However, it should be emphasized that there are some key differences between 2018 events in Armenia and current developments in Belarus. First of all in Armenia there were clear fissures between President Serzh Sargsyan and Prime Minister Karen Karapetyan immediately prior to the “Velvet revolution”. Karapetyan assumed the Prime Minister office in September 2016 and played a key role in securing the victory of Republican Party in April 2017 Parliamentary elections. There was a de facto agreement between him and President Sargsyan that Republican Party will elect him Prime Minister in April 2018, after the transition to the fully parliamentary system and the end of the Sargsyan’s second presidential term.  However, at the beginning of 2018 Sargsyan stated about his goal to be elected Prime Minister which triggered tacit but tough struggle between two leaders. Meanwhile, before August 9 the was no public break within Belarusian leadership and no one from inner circle of Belarusian President was publicly expressing intention to replace Lukashenko as a leader of Belarus. 

The second big difference is the geopolitical position of Armenia and Belarus. Armenia is under permanent threat of physical extermination by Azerbaijan – Turkey alliance, and needs support of external actors to balance Turkey. Due to the apparent reasons neither US nor EU are able to provide iron-clad security guarantees to Armenia against Turkey’s military adventures, and this fact prevents any force in Armenia, even ideologically the most liberal, pro Western and anti-Kremlin one, to initiate break with Russia. Meanwhile, no state threatens Belarus with military attack and occupation, Belarus has open borders with EU and NATO members Poland, Lithuania and Latvia, and may quickly change its geopolitical orientation without putting the existence of the state into doubts. Thus, it’s would be difficult to convince Russia that if pro-Western forces come to power in Belarus they may not seek to gradually make a geopolitical shift towards the West.

As for the similarities regarding Russian involvement in both events, it should be noted that there are several narratives on what happened in Armenia in 2018. According to some, at the initial stages of protest movement (March 31 – April 23, 2018) it was either initiated or supported by Prime Minister Karapetyan, as he hoped to use the movement as an effective tool to prevent President Sargsyan’s election as Prime Minister, or in the case of failure to force him to resign from that position. However, after Sargyan’s resignation from the Prime Minister position on April 23 (he was elected by Parliament on April 17, while Karapetyan was appointed as the first deputy prime minister), Karapetyan himself was outmaneuvered by the protest leaders who managed to come into terms with Russia promising to make no significant changes in Armenian foreign policy and thus securing Russian non interference.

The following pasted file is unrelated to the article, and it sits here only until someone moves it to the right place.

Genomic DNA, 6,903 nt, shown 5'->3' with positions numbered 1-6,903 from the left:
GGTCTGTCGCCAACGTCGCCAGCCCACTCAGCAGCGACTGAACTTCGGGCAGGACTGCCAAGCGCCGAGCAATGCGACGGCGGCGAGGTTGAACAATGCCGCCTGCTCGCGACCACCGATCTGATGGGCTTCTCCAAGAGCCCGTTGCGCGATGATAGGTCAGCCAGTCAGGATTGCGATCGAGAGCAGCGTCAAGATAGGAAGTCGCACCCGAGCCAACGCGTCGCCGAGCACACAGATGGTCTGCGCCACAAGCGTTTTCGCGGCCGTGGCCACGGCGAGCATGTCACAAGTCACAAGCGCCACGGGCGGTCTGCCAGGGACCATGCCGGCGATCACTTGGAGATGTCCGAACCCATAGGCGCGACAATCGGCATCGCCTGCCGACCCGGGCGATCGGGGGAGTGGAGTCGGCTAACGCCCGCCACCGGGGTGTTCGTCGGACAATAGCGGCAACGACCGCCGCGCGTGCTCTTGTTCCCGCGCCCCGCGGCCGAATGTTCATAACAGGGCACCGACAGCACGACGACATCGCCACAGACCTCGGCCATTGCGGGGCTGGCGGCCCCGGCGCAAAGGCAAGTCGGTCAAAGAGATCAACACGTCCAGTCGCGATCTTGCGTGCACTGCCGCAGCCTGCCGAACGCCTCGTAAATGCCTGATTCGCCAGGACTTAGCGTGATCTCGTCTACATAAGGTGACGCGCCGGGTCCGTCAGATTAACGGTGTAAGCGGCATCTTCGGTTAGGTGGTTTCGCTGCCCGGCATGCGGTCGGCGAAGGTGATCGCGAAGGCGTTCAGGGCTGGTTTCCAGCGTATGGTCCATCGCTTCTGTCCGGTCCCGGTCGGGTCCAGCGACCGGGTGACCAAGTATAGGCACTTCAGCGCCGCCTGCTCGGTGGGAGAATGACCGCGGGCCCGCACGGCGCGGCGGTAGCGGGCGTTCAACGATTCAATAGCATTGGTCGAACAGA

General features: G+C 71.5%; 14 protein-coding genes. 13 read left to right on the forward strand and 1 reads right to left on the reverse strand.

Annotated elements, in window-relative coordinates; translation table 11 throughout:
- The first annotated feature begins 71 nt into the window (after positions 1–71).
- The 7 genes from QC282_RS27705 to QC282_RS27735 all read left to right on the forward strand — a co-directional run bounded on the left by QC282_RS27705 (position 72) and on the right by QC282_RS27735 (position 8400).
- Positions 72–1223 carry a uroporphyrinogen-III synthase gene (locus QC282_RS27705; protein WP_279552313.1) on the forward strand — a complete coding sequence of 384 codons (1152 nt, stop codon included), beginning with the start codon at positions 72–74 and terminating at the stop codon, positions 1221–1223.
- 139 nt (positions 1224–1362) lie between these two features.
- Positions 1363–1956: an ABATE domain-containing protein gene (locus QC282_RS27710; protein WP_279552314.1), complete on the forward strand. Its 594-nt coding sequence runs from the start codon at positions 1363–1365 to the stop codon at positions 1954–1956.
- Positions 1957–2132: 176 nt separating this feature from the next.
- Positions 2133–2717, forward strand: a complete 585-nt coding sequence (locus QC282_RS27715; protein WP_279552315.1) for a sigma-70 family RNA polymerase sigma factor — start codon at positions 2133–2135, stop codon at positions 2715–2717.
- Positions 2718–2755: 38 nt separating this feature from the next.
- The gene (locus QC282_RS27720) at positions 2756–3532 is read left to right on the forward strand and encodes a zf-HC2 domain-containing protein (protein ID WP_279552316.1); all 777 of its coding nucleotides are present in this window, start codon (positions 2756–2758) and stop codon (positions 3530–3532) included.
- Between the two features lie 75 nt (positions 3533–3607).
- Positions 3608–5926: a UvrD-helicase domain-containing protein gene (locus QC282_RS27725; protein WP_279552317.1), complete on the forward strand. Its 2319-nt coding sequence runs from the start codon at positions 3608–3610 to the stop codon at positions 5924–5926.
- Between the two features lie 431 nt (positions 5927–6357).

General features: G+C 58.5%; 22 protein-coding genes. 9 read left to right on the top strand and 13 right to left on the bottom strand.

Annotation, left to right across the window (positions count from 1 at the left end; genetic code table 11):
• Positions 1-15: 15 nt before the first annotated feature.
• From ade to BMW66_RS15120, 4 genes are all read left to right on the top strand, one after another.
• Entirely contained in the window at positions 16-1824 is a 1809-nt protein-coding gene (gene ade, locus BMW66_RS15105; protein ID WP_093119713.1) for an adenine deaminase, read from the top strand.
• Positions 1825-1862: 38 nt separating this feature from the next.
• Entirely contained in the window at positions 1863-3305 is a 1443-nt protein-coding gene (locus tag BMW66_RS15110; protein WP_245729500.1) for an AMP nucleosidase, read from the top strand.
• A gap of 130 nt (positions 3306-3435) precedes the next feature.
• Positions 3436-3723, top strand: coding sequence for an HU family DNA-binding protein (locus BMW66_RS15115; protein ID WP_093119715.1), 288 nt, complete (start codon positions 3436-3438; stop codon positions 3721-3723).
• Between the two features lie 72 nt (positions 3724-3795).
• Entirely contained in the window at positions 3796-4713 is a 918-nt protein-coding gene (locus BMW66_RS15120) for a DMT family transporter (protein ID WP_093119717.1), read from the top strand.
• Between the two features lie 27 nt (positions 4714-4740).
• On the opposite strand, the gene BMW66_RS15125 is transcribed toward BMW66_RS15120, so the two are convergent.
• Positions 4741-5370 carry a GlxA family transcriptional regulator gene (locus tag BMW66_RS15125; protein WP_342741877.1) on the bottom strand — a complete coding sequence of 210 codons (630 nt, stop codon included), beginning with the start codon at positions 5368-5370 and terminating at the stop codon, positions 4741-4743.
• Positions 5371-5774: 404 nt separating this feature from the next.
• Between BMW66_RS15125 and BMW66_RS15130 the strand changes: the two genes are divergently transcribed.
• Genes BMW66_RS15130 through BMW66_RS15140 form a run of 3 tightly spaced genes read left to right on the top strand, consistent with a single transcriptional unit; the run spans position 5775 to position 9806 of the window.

Another narrative argues that Russia was unhappy with President Sargsyan due to his active efforts to reach out to the West (Armenia was the first among six Eastern Partnership participant countries which successfully finished the drafting of Association Agreement with EU including creation of DCFTA and Sargsyan was literally forced to cancel its signature and join Eurasian Economic Union at the last minute tough pressure by President Putin) and did not approve his decision to continue to govern Armenia after April 2018 as a Prime Minister.

Thus, from the beginning Russia was supporting protest movement seeing it as a tool to force Sargsyan out. Some forces in Kremlin were supporting Karen Karapetyan viewing him as a right person to replace Sargsyan, while others were seeking Sargsyan ouster through protest movement. Thus, Karapetyan did not enjoy full support of Moscow and at the end of the day the forces in Kremlin supporting protest movement managed to reach their goals. However, regardless of the details, Russia played a significant role in April – May 2018 events in Armenia either from the beginning or by shaping the outcomes at the end. Here there are similarities with the current situation in Belarus. Russia is apparently unhappy with incumbent Belarusian President, seeks ways to force him out and to secure more Russia friendly government after Lukashenko. Meanwhile, as was the case in Armenia in 2018, Russia has played and will play significant role in shaping the future political developments in Belarus.

Dr. Benyamin Poghosyan, Chairman, Center for Political and Economic Strategic Studies